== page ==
Although ATGL represents a crucial player in the lipolysis cascade, the role of rare genetic variants in ATGL remains elusive. We found several rare genetic variants and observed a trend towards lower FFA levels in carriers, as wells as an accumulation of rare variants in the lower 10%-quantile of FFA levels. However, the effects were rather small and suggested a secondary role of rare ATGL variants on the FFA levels in a healthy population.

Our study demonstrates that even in a healthy population, rare variants are collectively common and provide a large amount of allelic heterogeneity. However, at least in our study, their role on a quantitative trait in a healthy population outside of phenotypic extremes was rather small. Whether this implies that the impact of rare variants is, more generally, limited to the outer percentiles of the phenotypic distribution of a quantitative trait, remains to be investigated in further studies.


SAPHIR population

SAPHIR (Salzburg Atherosclerosis Prevention program in subjects at High Individual Risk) is an observational study involving 643 females aged 50 to 70 years and 1083 males aged 40–60 recruited between 1999 and 2002 in large companies in and around the Austrian city of Salzburg [53]. The differential age range between the sexes was chosen to match the cardiovascular risk, which is lower for women but matches the risk of men aged 10 years plus. All subjects were unrelated and of Caucasian origin. Exclusion criteria were severe obesity (BMI >40 kg/m2), established coronary artery, cerebrovascular or peripheral arterial disease, congestive heart failure, valvular heart disease, chronic alcohol (more than three drinks/day) or drug abuse and pregnancy. At baseline, a detailed personal and family history of all study participants was assessed via standardized questionnaires and anthropometric parameters were measured in the course of a physical examination. Venous blood was collected after an overnight fast and plasma samples were either used immediately for analysis or were stored frozen at −80°C. Plasma FFA concentrations were measured by using a colorimetric assay (Wako, USA) and DNA was extracted from total blood using the Invisorb Blood Universal Kit (Invitek, Germany). Informed consent was obtained from each participant and the study was carried out in accordance with the local ethics committee.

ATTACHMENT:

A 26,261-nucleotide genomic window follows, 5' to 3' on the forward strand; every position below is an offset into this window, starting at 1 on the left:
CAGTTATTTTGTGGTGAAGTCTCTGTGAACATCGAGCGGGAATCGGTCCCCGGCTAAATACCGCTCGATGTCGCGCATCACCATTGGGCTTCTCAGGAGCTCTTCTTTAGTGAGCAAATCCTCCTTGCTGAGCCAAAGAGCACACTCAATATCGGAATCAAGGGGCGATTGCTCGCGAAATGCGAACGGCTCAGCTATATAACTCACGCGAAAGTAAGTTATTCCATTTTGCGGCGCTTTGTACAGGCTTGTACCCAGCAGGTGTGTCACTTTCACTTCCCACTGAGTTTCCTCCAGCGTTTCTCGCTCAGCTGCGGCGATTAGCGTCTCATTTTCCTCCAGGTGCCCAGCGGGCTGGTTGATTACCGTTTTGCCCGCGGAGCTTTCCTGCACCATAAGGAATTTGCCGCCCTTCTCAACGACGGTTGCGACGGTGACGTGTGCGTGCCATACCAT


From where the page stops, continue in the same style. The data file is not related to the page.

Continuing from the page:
Patient with NLSDM due to a point mutation in the catalytic dyad

A 19-year-old male of consanguineous South Asian parents, who was previously well and has no significant family history apart from an older sister who died of an unknown cardiac problem at the age of 9 (no post-mortem was carried out) presented to his local Accident and Emergency Department with acute episode of shortness of breath and generally unwell. He was subsequently admitted under the care of cardiology team for further investigations. He had normal developmental milestones, was not on any medications and was due to enroll first year third level education. On admission, he had normal heart rate and blood pressure, his body mass index was below 25 kg/m2. Routine blood tests including full blood count, renal, bone profiles and creatinine kinase (CK) were all normal. His liver function tests were also essentially normal apart from mildly raised γ-glutamyl transferase (GGT) suggestive of mild fatty liver which was confirmed on a liver ultrasound. No ischaemic changes were noted on 12-lead electrocardiogram (ECG). An echocardiogram showed severely dilated both ventricles with left ventricle end-diastolic diameter of 72 mm (normal <49±4 mm) and ejection fraction of 14% (normal >58±7%). He denied any musculo-skeletal symptoms and no history of ichthyosis was reported in the patient or the family.